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  ― 198 ―

CXXIII. E. miniata A. Cunn.

SEE Part XXII, p. 37, of the present work, where juvenile leaves collected by Mr. R. H. Cambage at Croydon, North Queensland, were described but not figured.

Juvenile leaves collected by Gerald F. Hill at Stapleton, south of Darwin, Northern Territory, are now figured. Following are some additional notes in regard to specimens collected by Mr. Hill:—

“809. 8-mile Spring, on to Tanumbirini, 26th March, 1912. Occurs near creeks and springs. Stem like Bloodwood.

“552. Top Spring. On Sandstone Range. This specimen, with one loose flower only, is probably this species.

“Pine Creek Railway, Brock's Creek (E. J. Dunn).

“ `Woolly Butt.' `I find that E. miniata grows on the deeper loams, while E. phœnicea takes its place on the more barren dry parts.' On granite country between Cullen River and Wandi. (Dr. Jensen.)

“Juvenile leaves of this species collected by Mr. R. H. Cambage at Croydon, North Queensland, with abundant stellate hairs, have been already described in Crit. Rev. Eucal. iii, 37.

“I have already figured juvenile leaves of this species at fig. 3a, Plate 95 of my Critical Revision, but Mr. Hill's specimens (below) are more satisfactory.

“I have received juvenile leaves, some in a strictly opposed state, from Darwin, collected in July, 1916. (G. F. Hill.) They vary from oval and ovate to nearly circular.

“Sometimes they are slightly emarginate, with a not very prominent mucro. A not uncommon size is 9 cm. (about 3¾ inches) long by up to 7·5 cm. (3 inches), with a petiole 1 cm. long.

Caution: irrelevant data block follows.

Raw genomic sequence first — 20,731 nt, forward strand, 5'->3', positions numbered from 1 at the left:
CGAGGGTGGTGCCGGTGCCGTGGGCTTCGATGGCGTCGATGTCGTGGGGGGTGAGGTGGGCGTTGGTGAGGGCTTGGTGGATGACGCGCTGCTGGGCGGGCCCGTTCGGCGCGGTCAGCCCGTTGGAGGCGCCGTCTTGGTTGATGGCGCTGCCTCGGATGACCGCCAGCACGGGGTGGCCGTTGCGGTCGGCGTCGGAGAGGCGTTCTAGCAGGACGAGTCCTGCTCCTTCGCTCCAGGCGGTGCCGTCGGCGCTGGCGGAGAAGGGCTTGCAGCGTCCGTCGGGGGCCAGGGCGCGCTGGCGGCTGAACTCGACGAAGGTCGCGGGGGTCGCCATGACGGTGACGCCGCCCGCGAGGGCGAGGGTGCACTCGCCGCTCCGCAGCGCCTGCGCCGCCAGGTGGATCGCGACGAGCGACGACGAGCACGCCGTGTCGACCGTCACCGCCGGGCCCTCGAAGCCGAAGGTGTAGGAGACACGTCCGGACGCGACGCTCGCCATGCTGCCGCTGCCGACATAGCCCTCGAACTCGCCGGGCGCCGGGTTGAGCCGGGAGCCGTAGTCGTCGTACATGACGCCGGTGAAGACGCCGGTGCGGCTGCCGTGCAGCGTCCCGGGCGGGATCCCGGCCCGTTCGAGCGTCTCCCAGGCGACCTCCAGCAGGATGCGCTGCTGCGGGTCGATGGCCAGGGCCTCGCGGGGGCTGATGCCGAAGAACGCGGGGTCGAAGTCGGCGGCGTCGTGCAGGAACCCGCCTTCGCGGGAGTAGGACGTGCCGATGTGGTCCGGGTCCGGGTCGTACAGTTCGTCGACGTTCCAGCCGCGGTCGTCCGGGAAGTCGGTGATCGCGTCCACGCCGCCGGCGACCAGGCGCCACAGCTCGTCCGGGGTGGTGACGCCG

“As a general rule the intramarginal vein is not far removed from the edge, but there is some variation in this respect.” (Maiden in Ewart and Davies' “Flora of the Northern Territory,” p. 312, 1917.)

E. miniata was observed at various points between Almaden and Normanton on siliceous soils, and is usually known as Woollybutt, although that name is also given to E. clavigera. It is sometimes spoken of as “Tobacco Pipe Gum,” from the resemblance of the large ribbed fruits to the bowl of a pipe, and is the “Melaleuca Gum” of Leichhardt. The lower portion of the trunk is covered with a remarkable yellow, scaly to papery bark, and the branches are smooth (Plate LIX, C.R.).” (R. H. Cambage in Journ. Roy. Soc. N.S.W., xlix, 425, 1915.)

“A tree of 50–100 feet high, trunk to 40 feet, diameter to 3 feet; bark greyish to reddish, woolly-fibrous, rough and persistent on the lower half of the trunk sometimes covering the whole of it; limbs always white and smooth; timber red, very rough, hard; flowers at a height of 2 feet; an inhabitant of poor sandy soil.” (Fitzgerald MSS.) The above notes refer to the tree as it occurs in north West Australia. (Quoted by Maiden in Journ. Roy. Soc. N.S.W., li, 454, 1917.)

E. miniata is very abundant between the Gilbert and Little Rivers towards Croydon, North Queensland.” (Dr. H. I. Jensen, in a letter to me, June, 1920.)

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